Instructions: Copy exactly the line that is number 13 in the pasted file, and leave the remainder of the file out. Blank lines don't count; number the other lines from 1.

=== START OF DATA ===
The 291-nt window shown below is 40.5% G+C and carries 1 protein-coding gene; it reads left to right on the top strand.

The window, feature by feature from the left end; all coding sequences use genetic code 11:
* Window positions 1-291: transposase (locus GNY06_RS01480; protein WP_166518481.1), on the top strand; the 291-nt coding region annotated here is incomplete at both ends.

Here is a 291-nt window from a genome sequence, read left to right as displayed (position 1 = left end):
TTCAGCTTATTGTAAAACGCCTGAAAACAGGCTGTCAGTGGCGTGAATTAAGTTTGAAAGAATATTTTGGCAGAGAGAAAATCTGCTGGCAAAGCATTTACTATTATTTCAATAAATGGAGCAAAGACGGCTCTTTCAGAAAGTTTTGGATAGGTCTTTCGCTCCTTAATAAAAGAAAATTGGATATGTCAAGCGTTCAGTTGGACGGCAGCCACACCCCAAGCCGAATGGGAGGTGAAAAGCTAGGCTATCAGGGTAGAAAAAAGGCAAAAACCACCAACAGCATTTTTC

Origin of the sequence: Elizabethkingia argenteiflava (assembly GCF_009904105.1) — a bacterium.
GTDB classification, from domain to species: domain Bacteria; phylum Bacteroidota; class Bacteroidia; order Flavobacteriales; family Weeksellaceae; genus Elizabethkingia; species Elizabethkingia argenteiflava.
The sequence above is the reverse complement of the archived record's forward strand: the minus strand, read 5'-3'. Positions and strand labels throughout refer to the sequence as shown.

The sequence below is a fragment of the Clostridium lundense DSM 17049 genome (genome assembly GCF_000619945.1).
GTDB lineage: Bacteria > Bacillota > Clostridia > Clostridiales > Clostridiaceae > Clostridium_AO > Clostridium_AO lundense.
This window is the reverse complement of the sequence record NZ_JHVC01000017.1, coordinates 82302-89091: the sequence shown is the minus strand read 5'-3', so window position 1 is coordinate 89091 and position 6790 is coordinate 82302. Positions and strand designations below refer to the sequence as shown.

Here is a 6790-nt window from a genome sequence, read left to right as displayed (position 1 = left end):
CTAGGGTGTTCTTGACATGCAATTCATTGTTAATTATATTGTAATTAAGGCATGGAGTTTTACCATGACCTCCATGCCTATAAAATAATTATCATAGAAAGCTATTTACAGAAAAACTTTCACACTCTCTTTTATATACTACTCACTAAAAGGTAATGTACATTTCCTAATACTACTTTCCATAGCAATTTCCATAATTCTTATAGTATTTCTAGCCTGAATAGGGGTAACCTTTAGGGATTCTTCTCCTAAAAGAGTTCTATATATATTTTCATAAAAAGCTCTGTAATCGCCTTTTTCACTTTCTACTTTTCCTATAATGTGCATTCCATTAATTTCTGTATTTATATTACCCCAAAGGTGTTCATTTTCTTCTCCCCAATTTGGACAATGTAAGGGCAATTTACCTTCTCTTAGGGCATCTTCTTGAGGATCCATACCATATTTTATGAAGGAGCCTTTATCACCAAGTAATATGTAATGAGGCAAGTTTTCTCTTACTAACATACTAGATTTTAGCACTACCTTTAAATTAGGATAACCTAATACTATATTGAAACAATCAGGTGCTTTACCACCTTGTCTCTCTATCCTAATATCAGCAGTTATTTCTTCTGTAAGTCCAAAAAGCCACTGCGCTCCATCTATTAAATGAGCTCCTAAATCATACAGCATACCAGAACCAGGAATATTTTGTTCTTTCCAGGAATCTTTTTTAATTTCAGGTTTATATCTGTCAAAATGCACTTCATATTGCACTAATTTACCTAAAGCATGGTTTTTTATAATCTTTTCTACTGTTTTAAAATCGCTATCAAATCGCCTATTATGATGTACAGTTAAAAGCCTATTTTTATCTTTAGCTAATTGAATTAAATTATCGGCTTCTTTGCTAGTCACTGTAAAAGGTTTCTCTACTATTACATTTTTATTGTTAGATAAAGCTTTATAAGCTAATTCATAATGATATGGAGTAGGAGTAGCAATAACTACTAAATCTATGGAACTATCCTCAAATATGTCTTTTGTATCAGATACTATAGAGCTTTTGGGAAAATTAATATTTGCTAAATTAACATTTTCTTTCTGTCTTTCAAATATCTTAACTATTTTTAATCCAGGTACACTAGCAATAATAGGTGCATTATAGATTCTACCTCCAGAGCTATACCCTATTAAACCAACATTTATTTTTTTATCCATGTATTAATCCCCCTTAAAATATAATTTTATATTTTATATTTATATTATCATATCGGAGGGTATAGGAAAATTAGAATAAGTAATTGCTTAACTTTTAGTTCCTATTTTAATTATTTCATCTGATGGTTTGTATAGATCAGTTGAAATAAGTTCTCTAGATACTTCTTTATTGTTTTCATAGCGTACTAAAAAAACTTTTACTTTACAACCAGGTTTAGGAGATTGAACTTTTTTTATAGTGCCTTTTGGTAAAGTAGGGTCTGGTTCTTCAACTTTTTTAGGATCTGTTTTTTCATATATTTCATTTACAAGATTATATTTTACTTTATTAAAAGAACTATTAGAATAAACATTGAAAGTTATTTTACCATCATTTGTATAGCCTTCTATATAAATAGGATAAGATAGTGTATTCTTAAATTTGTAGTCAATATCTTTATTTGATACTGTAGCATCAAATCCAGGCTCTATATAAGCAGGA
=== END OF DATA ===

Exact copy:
CTAGGGTGTTCTTGACATGCAATTCATTGTTAATTATATTGTAATTAAGGCATGGAGTTTTACCATGACCTCCATGCCTATAAAATAATTATCATAGAAAGCTATTTACAGAAAAACTTTCACACTCTCTTTTATATACTACTCACTAAAAGGTAATGTACATTTCCTAATACTACTTTCCATAGCAATTTCCATAATTCTTATAGTATTTCTAGCCTGAATAGGGGTAACCTTTAGGGATTCTTCTCCTAAAAGAGTTCTATATATATTTTCATAAAAAGCTCTGTAATCGCCTTTTTCACTTTCTACTTTTCCTATAATGTGCATTCCATTAATTTCTGTATTTATATTACCCCAAAGGTGTTCATTTTCTTCTCCCCAATTTGGACAATGTAAGGGCAATTTACCTTCTCTTAGGGCATCTTCTTGAGGATCCATACCATATTTTATGAAGGAGCCTTTATCACCAAGTAATATGTAATGAGGCAAGTTTTCTCTTACTAACATACTAGATTTTAGCACTACCTTTAAATTAGGATAACCTAATACTATATTGAAACAATCAGGTGCTTTACCACCTTGTCTCTCTATCCTAATATCAGCAGTTATTTCTTCTGTAAGTCCAAAAAGCCACTGCGCTCCATCTATTAAATGAGCTCCTAAATCATACAGCATACCAGAACCAGGAATATTTTGTTCTTTCCAGGAATCTTTTTTAATTTCAGGTTTATATCTGTCAAAATGCACTTCATATTGCACTAATTTACCTAAAGCATGGTTTTTTATAATCTTTTCTACTGTTTTAAAATCGCTATCAAATCGCCTATTATGATGTACAGTTAAAAGCCTATTTTTATCTTTAGCTAATTGAATTAAATTATCGGCTTCTTTGCTAGTCACTGTAAAAGGTTTCTCTACTATTACATTTTTATTGTTAGATAAAGCTTTATAAGCTAATTCATAATGATATGGAGTAGGAGTAGCAATAACTACTAAATCTATGGAACTATCCTCAAATATGTCTTTTGTATCAGATACTATAGAGCTTTTGGGAAAATTAATATTTGCTAAATTAACATTTTCTTTCTGTCTTTCAAATATCTTAACTATTTTTAATCCAGGTACACTAGCAATAATAGGTGCATTATAGATTCTACCTCCAGAGCTATACCCTATTAAACCAACATTTATTTTTTTATCCATGTATTAATCCCCCTTAAAATATAATTTTATATTTTATATTTATATTATCATATCGGAGGGTATAGGAAAATTAGAATAAGTAATTGCTTAACTTTTAGTTCCTATTTTAATTATTTCATCTGATGGTTTGTATAGATCAGTTGAAATAAGTTCTCTAGATACTTCTTTATTGTTTTCATAGCGTACTAAAAAAACTTTTACTTTACAACCAGGTTTAGGAGATTGAACTTTTTTTATAGTGCCTTTTGGTAAAGTAGGGTCTGGTTCTTCAACTTTTTTAGGATCTGTTTTTTCATATATTTCATTTACAAGATTATATTTTACTTTATTAAAAGAACTATTAGAATAAACATTGAAAGTTATTTTACCATCATTTGTATAGCCTTCTATATAAATAGGATAAGATAGTGTATTCTTAAATTTGTAGTCAATATCTTTATTTGATACTGTAGCATCAAATCCAGGCTCTATATAAGCAGGA